Our modern lifestyle has brought us to an unprecedented level of convenience and comfort. With just a click, tap, or swipe, we can have everything we need delivered to our doorstep at the speed of the internet.
However, this lifestyle has its dark side. It has led to higher levels of obesity due to a sedentary lifestyle, social isolation due to decreased face-to-face interactions, and even contributes to climate change due to increased transportation emissions. Furthermore, misinformation on the internet often guides our decision-making, leading to potentially harmful consequences. As we enjoy the benefits of our click-and-deliver lifestyle, it is important to be aware of its negative impact and take steps to mitigate them.
What is a Climate Café?
Climate Cafe is a welcoming environment for individuals to engage in conversations and actions related to climate change. Whether you're a skeptic, activist, or simply seeking to learn more about the topic, we invite you to join us. Our grassroots promotion aims to provide a safe space for individuals to express their concerns and uncertainties about the climate and ecological crisis. To start, it's essential to understand what climate change is, as outlined by the United States Geological Survey (USGS) and the Intergovernmental Panel on Climate Change (IPCC).
"We won't solve the climate crisis unless
we solve the misinformation crisis."
Exxon-Mobil knew about
climate change 40 Years Ago!
See the FRONTLINE video
and our failure to tackle climate change
a three-part series on youTube
Fires and Flood
What is climate change and what are the causes?
There are many “natural” and "human-induced" factors that contribute to climate change.
Climate change has always happened on Earth, HOWEVER, it is the rapid rate and the magnitude of climate change occurring now that is of great concern worldwide.
Greenhouse gases in the atmosphere absorb heat radiation. Human activity has increased greenhouse gases in the atmosphere since the 18th century, leading to more heat retention and an increase in surface temperatures.
Atmospheric aerosols alter climate by scattering and absorbing solar and infrared radiation and they may also change the microphysical and chemical properties of clouds. Finally, land-use changes, such as deforestation have led to changes in the amount of sunlight reflected from the ground back into space.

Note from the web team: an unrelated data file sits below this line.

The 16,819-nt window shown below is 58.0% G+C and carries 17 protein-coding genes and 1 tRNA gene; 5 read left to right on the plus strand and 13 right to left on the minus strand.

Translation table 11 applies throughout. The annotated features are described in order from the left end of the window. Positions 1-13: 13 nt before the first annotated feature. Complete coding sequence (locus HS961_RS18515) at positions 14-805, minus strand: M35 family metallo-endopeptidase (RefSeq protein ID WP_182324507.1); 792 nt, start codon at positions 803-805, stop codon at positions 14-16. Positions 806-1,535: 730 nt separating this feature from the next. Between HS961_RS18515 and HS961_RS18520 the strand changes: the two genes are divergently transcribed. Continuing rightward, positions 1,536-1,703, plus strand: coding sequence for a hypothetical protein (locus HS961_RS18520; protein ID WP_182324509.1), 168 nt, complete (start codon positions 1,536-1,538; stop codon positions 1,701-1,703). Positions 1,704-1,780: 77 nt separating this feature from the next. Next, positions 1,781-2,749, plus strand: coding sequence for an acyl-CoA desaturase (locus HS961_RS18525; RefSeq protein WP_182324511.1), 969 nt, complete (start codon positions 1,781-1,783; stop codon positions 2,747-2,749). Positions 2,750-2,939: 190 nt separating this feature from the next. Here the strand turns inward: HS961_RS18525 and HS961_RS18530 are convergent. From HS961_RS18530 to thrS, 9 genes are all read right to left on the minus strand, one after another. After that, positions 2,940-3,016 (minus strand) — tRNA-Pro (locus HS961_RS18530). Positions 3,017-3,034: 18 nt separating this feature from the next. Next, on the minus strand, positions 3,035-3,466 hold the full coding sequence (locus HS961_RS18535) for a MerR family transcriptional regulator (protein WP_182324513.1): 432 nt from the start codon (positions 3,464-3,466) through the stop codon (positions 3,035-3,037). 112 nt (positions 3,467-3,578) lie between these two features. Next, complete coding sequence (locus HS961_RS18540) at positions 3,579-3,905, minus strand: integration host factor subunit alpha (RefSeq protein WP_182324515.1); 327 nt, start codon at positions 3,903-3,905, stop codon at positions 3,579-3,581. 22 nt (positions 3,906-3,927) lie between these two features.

What are the long-term effects of climate change?
Scientists have predicted that the long-term effects of climate change will include a decrease in sea ice and an increase in permafrost thawing, an increase in heatwaves and heavy precipitation, and decreased water resources in semi-arid regions.
Below are some of the regional impacts of global change forecast by the Intergovernmental Panel on Climate Change:
North America: Decreasing snowpack in the western mountains; 5-20 percent increase in yields of rain-fed agriculture in some regions; increased frequency, intensity and duration of heat waves in cities that currently experience them.
Latin America: Gradual replacement of tropical forest by savannah in eastern Amazonia; risk of significant biodiversity loss through species extinction in many tropical areas; significant changes in water availability for human consumption, agriculture, and energy generation.
Europe: Increased risk of inland flash floods; more frequent coastal flooding and increased erosion from storms and sea-level rise; glacial retreat in mountainous areas; reduced snow cover and winter tourism; extensive species losses; reductions of crop productivity in southern Europe.
Africa: Between 75 and 250 million people are projected to be exposed to increased water stress; yields from rain-fed agriculture could be reduced by up to 50 percent in some regions; agricultural production, including access to food, may be severely compromised.
Asia: Freshwater availability is projected to decrease in Central, South, East and Southeast Asia by the 2050s; coastal areas will be at risk due to increased flooding; death rate from disease associated with floods and droughts expected to rise in some regions.
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